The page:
Hitman: Blood Money Xbox 360 Review

Welcome to Hitman: Blood Money: the fourth game of the series from Io Interactive. The first time I got my hands on a Hitman game was Hitman 2: Silent Assassin way back in 2002 on the Playstation 2. I will admit that it did not instantly convert me into a fan of the series. It took many hours of play for me to understand what the game’s great appeal was, but as I continued to play I noticed the game’s quality really did shine through. If you ever chatted with fans of the series’ three other games you would be told to “give it time, the game gets much better.” When these devotees may be right in their assumptions, not everyone will wait for the fun to come to them – in this day and age we all want instant gratification. It seems as if Io has been listening to these criticisms as Blood Money heralds many changes for the Hitman formula. Fear not, the great game that fans loved is still there, but now the game feels instantly appealing. From the menu screen to first level and beyond, everything about the game feels more welcoming than it predecessors. Now anyone can enjoy Hitman, but what exactly is there to enjoy? Well…

Blood Money starts off with the revelation that someone is targeting the Agency and is set on eliminating all of its agents. All of the missions that follow involve the typical Hitman gameplay of fulfilling the usual contracts, but interestingly also include trying to figure out who exactly is after you. The game does a great job of propelling the player though the adventure as the game’s story is presented through a series of flashback cut scenes that are interlaced between the missions themselves. As you continue more and more gets explained and everything begins to make sense as you reach the conclusion. It would be dangerous to speak too much about the story in this review as it would be very easy to spoil the great story Io has laid out for gamers to traverse though so I will just say that that the story is well thought out and paced with a truly rewarding ending. Now I’d better move on to how the game plays before I say too much.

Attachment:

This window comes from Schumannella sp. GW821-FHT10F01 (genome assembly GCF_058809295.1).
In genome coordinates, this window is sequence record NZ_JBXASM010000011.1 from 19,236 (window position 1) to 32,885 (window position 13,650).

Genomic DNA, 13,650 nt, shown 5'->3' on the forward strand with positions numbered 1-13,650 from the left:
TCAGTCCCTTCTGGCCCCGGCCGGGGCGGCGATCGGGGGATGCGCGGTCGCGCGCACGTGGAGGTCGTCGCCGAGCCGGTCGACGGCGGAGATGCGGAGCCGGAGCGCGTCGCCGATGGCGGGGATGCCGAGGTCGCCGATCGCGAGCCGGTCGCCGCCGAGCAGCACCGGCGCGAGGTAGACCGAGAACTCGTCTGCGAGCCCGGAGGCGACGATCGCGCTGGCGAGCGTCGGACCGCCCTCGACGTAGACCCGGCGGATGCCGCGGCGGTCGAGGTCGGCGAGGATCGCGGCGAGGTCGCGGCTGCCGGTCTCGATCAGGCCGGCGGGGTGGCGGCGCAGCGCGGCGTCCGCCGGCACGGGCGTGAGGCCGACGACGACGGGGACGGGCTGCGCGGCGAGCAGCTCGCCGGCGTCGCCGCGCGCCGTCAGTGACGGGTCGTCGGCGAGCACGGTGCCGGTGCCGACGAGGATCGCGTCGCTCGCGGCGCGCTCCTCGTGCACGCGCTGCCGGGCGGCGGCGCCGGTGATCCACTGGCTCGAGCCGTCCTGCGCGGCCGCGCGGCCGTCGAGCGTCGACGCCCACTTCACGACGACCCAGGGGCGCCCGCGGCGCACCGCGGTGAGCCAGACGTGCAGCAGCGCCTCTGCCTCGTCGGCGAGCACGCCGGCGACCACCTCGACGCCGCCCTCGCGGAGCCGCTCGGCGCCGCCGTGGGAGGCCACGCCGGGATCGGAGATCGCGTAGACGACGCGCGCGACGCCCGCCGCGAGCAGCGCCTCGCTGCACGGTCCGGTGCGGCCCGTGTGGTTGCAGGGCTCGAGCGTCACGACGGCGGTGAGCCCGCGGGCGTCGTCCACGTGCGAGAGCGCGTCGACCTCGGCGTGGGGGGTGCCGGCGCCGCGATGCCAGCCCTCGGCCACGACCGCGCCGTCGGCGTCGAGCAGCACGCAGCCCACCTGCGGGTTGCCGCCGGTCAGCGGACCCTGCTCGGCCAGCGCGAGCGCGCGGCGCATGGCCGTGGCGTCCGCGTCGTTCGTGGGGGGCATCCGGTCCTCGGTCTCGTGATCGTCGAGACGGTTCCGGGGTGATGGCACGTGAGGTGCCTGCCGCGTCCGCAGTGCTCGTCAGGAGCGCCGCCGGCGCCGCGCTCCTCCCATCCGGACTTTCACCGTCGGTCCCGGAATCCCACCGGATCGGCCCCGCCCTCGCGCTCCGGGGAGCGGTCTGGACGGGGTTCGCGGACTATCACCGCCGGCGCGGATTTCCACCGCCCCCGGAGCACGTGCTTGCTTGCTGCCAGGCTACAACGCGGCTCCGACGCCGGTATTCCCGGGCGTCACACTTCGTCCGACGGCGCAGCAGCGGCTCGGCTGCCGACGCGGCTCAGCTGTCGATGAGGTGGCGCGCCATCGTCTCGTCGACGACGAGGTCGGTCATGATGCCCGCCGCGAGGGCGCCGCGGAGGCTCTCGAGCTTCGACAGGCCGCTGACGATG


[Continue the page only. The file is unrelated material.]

As in previous games, shooting your victims is the last thing that should be crossing your mind. Hitman is about, and always will be about, achieving the tasks the game by avoiding getting blood on your hands altogether. The game aids you in planning strikes and setting up accidents with the help of a GPS map with lots of information regarding everything in your close vicinity. Blood Money also introduces many new features to the franchise. First off is the ability to upgrade weapons (as well as equipment), although only the game’s five main weapons can be upgraded. Another new gameplay addition is the ‘Notoriety’ system. The basic idea behind this revolves around how much the player does to garner attention of other during a mission. If you go around getting caught on CCTV and murdering people with someone looking on then your notoriety goes up. The higher Agent 47’s notoriety gets, the easier it will be for enemies to identify Agent 47 in the next mission. Disappointingly, this aspect of the game does not work as well as it could have as after each mission bribing is possible to reduce notoriety and you always seem to have enough money to drop the notoriety to almost zero again rendering the whole system useless. My favourite new addition in Blood Money is the inclusion of a newspaper article that is displayed after each mission talking in great detail about what happened during the mission you just played. The content varies greatly depending on what happens as you played through the level.

The series’ PC roots are undeniably evident when it comes to the controls. From the moment you drag around your first body to toss it in the nearest box it seems like they’d be more at home when using a keyboard and mouse. Thankfully the game still manages to play very well with a controller. Other interactions are context sensitive meaning 47 will react with the environment. For example if you walk up to a drainpipe you automatically grab hold meaning all you have to do to is push up on the analogue to move up it. The same goes for going up or down ladders, walking through open windows and jumping between balconies. Thankfully these automatic interactions in no way exacerbate the high feeling of immersion the game has developed – in fact they aid in making the whole experience more pleasant gaming experience.